One of my favourite aspects of parenting (alongside hearing my kids learn to talk) has been watching their sense of empathy develop. Babies certainly don’t come into the world as natural empaths, given that their initial survival depends on being almost entirely egocentric and letting us know what they need, LOUDLY, without a thought for the needs of anyone else.
Soon though, they learn the importance of smiling as a means of interaction (and of getting what they want) and, later, that talking is even better. But empathy probably comes a little way down the track due to their firm belief that the world revolves entirely round them. It was only very recently that my toddler stopped assuming that all and any pictures of babies were pictures of him. “Diddy!” (his name for himself) he would shout with delight pointing wildly at a picture of a blonde haired girl on the front of some nappies, or a brunette boy in a magazine. It didn’t matter that they didn’t look remotely like him – to his mind, all babies were most certainly him.
After a while though, children come to understand that others have feelings and that those feelings matter. This is something I’ve always been really keen to promote with all three of my boys. With our first son we were rather spoilt in this department as he’s a naturally sensitive soul who very early on became aware of – and cared about – the feelings of others (both humans and animals). When he first became a big brother at the age of just turned two, his reaction on meeting his new sibling was to kiss him and give him his favourite toy elephant – it brings a lump to my throat just to think of it! These days (aged seven),when we watch a film as a family and there’s an emotional scene in it I can guarantee that his eyes (alongside my own) will be filled with tears.
My second son learnt a lot from his brother and although these things didn’t come to him quite as easily, he has always been concerned with the welfare of babies. He really can’t bear any sort of mishap to befall them.
Most of the time, I love these qualities in my sons. A few weeks ago though, the three of them got nits (yuck) which necessitated a swift application of that horrible oily shampoo stuff. This should have been a reasonably straightforward (if messy) process but I encountered severe resistance when I (foolishly) let slip that the greasy goop was to kill the nits. “Kill the nits? KILL them?!” said son no. 1 in shock, “You can’t do that, it’s wrong! It’s killing wildlife!” Sigh.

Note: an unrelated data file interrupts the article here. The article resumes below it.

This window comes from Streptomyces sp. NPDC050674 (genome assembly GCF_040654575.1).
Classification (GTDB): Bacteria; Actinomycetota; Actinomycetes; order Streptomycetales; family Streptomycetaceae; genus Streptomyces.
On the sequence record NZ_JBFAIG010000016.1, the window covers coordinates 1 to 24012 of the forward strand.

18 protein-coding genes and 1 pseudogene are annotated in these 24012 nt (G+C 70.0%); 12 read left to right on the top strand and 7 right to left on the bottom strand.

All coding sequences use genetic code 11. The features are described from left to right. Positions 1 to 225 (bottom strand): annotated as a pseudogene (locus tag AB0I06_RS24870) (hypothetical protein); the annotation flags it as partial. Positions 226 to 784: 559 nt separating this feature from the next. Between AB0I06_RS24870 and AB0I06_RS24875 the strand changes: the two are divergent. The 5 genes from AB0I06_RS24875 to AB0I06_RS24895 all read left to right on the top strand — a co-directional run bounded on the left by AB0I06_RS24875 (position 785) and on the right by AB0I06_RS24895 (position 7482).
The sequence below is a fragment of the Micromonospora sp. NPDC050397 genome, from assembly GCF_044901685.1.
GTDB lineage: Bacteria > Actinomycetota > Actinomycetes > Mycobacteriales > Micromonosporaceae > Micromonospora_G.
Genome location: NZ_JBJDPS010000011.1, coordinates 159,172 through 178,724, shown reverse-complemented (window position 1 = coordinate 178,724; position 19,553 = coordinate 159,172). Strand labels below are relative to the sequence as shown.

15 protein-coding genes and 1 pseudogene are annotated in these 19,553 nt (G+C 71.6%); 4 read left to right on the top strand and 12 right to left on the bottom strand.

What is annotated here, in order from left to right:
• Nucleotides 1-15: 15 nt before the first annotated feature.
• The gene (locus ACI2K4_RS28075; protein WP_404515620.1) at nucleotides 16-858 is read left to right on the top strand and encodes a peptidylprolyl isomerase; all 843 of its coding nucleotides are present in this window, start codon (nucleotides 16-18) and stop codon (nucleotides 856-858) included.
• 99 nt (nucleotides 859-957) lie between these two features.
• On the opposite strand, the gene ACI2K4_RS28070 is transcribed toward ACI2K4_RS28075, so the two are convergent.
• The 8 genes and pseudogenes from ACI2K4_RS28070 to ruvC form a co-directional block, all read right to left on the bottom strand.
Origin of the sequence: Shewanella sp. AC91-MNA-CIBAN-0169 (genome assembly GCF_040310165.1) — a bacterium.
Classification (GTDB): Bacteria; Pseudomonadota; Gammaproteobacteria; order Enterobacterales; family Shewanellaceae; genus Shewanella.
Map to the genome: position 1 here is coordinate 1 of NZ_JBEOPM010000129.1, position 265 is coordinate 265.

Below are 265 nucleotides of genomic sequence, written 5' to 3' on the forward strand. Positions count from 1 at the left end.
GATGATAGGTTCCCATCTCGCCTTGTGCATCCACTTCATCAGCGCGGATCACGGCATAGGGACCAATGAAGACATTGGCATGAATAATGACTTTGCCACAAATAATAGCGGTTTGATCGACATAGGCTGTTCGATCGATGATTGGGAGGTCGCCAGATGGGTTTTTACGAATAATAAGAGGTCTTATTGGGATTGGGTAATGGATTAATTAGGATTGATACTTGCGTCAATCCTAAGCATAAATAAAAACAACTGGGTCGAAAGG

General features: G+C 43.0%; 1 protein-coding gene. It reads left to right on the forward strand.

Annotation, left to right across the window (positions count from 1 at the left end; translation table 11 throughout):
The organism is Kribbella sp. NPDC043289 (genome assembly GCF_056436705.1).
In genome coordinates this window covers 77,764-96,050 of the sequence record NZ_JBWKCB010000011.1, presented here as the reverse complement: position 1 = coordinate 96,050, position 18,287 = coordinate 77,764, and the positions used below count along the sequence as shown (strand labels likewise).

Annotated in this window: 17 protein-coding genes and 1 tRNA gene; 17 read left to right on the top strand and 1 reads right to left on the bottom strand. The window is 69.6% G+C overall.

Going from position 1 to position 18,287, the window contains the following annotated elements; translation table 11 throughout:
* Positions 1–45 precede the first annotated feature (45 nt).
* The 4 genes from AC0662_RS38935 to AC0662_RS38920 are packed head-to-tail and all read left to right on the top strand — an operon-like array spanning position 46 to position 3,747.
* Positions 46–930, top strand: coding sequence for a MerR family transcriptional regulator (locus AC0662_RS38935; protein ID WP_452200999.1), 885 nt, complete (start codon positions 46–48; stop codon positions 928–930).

Things got worse when I had to repeat the oily-hair process a week later to ensure that all the lice eggs had been got rid of (otherwise they could all hatch out again – I know, it’s truly lovely). “Lice eggs? You want to kill the nit babies? You can’t kill babies!” Said son no. 2 in horror. I think he imagined his hair full of miniature, cute, smiling baby-bundles. I had to do some powerful persuading in order that round two of the ‘wildlife massacre’ could go ahead.
I’m hoping that the nits are gone for good though as I suspect next time I would have three little people standing up for the rights of their disenfranchised pests, given my youngest is now learning all about empathy too. The other day when his big brother was crying he toddled over to him and started stroking his back, “Alright Doda?” he said repeatedly (Doda being how he pronounces his big brother’s name). My eldest was very touched and it definitley helped dry his tears up. A few days later, sitting in his highchair the toddler heard his big brothers bickering in the next room. When they both started crying he tried to clamber out of his seat saying “I help brubbers!” I had to let him loose and he rushed through to administer cuddles (whereupon another fight nearly broke out as both his brothers wanted to cuddle him first… but let’s gloss over that).
If I can ensure my sons grow up without losing this capacity to care for others then I will have achieved one of my main parenting goals. For my lovely, caring boys to grow into loving, empathic men, well, what more could a mother hope for?